Contributing Editor: Andrew Page, Maslon LLP
In Stewart v. U.S. Department of Education (In re Stewart), No. 22-AP-04053, 2023 WL 4276909 (Bankr. D. Minn. June 29, 2023), Judge Kesha Tanabe used two adversary parties’ procedural blunder as an opportunity to issue written guidance on settlements, undue hardship, and voluntary dismissal.
Maureen Leah Stewart (“Stewart” or the “Debtor”) and the U.S. Department of Education jointly filed a document captioned “Stipulation for Discharge of Plaintiff’s United States Department of Education Loans and to Dismiss Adversary Proceeding with Prejudice” (the “Stipulation”) along with a proposed order (the “Proposed Order”). (Dkt. No. 13). The Stipulation purported to stipulate that Stewart’s student loans were dischargeable as an “undue hardship” under 11 U.S.C. § 523(a)(8) and that the parties jointly wished to dismiss the adversary proceeding with prejudice. The Proposed Order, if entered, would have approved the “undue hardship” determination and dismissed the case. Although the parties likely had good intentions, the Stipulation could not be approved and the Proposed Order could not be entered. To start, the court could not enter the Proposed Order without a motion requesting entry of that order. Fed. R. Civ. P. 7(b)(1)(B) (made applicable by Fed. R. Bankr. P. 7007). But, more importantly, the Stipulation conflated distinct procedures under the Federal Rules of Bankruptcy Procedure. Rather than deny the parties implicit request for relief in an oral ruling, Judge Tanabe used the opportunity to present written guidance for the parties’ counsel and for the bankruptcy bar more broadly.
Without substantively addressing the content of the Stipulation and Proposed Order, Judge Tanabe explained each avenue that could have been taken “to the extent the parties [were] seeking” various outcomes. First, to the extent the parties were seeking an order approving the terms of the Stipulation, they needed to file a motion pursuant to Fed. R. Bankr. P. 9019. Second, to the extent the parties were seeking a judicial determination that the Debtor satisfied the criteria for discharge due to “undue hardship” under 11 U.S.C. § 523(a)(8), they needed to file a stipulation of facts and an accompanying motion for summary judgment pursuant to Fed. R. Bankr. P. 7056. Finally, to the extent the parties were seeking to stipulate to voluntary dismissal of the adversary proceeding, they did not need to file—and, in fact, should not have filed—the Proposed Order. Since the U.S. Department of Education had not yet filed an answer, Stewart was entitled to dismiss the adversary proceeding without a court order under Fed. R. Civ. P. 41(a) (made applicable by Fed. R. Bankr. P. 7041). If the Stipulation was indeed a Rule 41(a) stipulation, entry of the Proposed Order would constitute an abuse of discretion by the court since a Rule 41(a) stipulation dismisses an action upon its filing and deprives the court of authority to enter further orders.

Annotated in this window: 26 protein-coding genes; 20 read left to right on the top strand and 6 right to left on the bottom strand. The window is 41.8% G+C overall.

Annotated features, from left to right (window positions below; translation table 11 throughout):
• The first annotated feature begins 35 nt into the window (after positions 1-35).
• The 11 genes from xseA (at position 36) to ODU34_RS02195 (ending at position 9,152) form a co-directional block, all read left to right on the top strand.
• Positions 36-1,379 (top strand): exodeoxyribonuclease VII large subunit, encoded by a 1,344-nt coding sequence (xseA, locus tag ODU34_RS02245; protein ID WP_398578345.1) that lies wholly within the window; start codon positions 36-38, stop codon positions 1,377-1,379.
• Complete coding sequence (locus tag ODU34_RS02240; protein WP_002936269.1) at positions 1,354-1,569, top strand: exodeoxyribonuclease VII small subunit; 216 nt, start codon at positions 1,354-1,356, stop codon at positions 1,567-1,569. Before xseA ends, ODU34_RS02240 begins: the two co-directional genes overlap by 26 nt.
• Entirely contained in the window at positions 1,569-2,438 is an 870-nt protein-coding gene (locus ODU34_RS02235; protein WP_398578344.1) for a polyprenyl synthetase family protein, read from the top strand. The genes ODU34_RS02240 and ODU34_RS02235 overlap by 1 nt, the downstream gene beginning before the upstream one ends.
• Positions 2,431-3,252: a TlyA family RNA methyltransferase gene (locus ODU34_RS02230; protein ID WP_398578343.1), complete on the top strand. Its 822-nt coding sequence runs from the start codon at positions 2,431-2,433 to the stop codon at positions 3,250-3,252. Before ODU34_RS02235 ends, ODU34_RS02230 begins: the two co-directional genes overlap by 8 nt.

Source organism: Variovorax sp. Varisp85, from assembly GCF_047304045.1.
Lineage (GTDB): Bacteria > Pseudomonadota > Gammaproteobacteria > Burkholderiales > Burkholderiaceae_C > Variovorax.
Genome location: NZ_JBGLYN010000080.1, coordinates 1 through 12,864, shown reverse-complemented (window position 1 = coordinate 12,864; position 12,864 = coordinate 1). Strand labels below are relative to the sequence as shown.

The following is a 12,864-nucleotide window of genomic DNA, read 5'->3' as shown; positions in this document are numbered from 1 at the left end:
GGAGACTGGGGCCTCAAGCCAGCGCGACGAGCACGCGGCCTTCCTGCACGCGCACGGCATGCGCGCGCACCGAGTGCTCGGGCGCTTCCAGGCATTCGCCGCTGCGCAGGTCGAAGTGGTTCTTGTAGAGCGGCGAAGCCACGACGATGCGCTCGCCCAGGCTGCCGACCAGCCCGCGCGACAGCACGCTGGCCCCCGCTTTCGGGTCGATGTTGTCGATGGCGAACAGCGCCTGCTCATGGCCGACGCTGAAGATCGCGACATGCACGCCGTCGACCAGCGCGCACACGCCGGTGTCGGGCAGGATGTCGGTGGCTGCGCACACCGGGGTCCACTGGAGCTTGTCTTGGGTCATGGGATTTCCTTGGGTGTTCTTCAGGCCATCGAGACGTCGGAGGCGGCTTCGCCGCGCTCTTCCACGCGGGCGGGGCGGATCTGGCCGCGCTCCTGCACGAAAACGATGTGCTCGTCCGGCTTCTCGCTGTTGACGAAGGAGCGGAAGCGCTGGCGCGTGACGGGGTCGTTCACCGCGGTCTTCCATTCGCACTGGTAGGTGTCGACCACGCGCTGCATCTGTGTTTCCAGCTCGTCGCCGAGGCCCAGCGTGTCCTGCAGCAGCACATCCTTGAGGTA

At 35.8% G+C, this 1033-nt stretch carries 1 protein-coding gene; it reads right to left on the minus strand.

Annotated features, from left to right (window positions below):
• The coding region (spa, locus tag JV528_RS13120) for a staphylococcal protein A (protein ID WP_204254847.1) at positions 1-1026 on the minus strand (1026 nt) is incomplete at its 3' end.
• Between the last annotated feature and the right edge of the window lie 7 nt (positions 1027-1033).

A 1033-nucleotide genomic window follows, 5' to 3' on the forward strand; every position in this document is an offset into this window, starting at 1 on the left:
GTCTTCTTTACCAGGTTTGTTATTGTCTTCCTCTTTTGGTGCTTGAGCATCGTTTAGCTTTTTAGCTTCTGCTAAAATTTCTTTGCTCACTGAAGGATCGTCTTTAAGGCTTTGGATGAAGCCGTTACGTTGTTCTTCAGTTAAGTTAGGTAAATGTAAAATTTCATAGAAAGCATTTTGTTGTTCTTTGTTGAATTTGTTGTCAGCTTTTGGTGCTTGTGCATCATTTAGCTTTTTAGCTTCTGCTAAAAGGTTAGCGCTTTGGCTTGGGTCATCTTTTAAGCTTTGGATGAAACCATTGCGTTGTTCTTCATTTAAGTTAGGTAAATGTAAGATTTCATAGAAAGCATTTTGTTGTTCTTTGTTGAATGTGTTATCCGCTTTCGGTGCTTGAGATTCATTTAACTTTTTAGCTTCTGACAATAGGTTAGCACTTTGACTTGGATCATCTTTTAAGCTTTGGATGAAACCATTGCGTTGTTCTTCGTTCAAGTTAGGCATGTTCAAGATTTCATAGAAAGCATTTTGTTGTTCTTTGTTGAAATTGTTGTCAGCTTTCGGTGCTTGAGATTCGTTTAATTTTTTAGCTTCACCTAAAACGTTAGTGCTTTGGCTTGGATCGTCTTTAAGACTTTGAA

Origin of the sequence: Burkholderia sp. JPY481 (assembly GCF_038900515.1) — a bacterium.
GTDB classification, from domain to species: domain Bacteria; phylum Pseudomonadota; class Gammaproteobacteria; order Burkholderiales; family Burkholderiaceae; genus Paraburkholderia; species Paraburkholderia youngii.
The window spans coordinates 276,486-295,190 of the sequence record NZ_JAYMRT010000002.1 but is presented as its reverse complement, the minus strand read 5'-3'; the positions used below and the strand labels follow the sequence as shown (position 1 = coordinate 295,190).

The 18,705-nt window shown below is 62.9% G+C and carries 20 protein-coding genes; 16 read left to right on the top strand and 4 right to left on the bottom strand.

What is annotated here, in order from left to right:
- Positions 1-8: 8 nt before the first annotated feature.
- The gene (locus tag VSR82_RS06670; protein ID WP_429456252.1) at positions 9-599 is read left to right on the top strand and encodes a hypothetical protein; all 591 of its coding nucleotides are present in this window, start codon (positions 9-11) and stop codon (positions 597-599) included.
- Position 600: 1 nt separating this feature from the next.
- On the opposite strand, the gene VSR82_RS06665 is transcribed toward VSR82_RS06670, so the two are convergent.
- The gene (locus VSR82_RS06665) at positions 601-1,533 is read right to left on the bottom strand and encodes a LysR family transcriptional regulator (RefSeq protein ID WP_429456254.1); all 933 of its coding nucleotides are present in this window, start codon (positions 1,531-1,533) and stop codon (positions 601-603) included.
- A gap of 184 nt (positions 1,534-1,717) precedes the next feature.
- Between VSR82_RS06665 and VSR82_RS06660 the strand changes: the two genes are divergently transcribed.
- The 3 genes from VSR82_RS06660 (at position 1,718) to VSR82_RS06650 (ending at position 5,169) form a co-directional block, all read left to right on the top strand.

Overall, Judge Tanabe noted, the Federal Rules of Bankruptcy Procedure do not provide a mechanism whereby parties may direct the court to adopt the parties’ determination that a debt satisfies the criteria for “undue hardship” discharge using a Rule 41(a) stipulation. The parties could, however, consent to entry of a judgment stating that the debt is dischargeable as “undue hardship” although the consent judgment would not be a judicial determination of “undue hardship” under § 523(a)(8). Rather, it would be a judicial determination of the parties’ consent to deem the debts dischargeable. To the extent that was the parties’ intention—and it probably was—Judge Tanabe directed them to revise the Stipulation and submit a consent judgment in lieu of the Proposed Order.
Judge Tanabe’s order has since been picked up by both Lexis and Westlaw, expanding its reach and relevance. In light of the U.S. Supreme Court’s decision in Biden v. Nebraska, 143 S. Ct. 2355 (2023), student loan hardship discharge will continue to play a role in consumer bankruptcy cases and Stewart v. U.S. Department of Education will prove to be a useful cite. Practitioners representing consumer debtors and government agencies would be wise to use Judge Tanabe’s guidance to avoid turning a consensual agreement into a procedural mess.
To read Judge Tanabe’s full decision, click here.
C.J. Harayda, Stinson LLP
David M. Tanabe, Winthrop & Weinstine, P.A.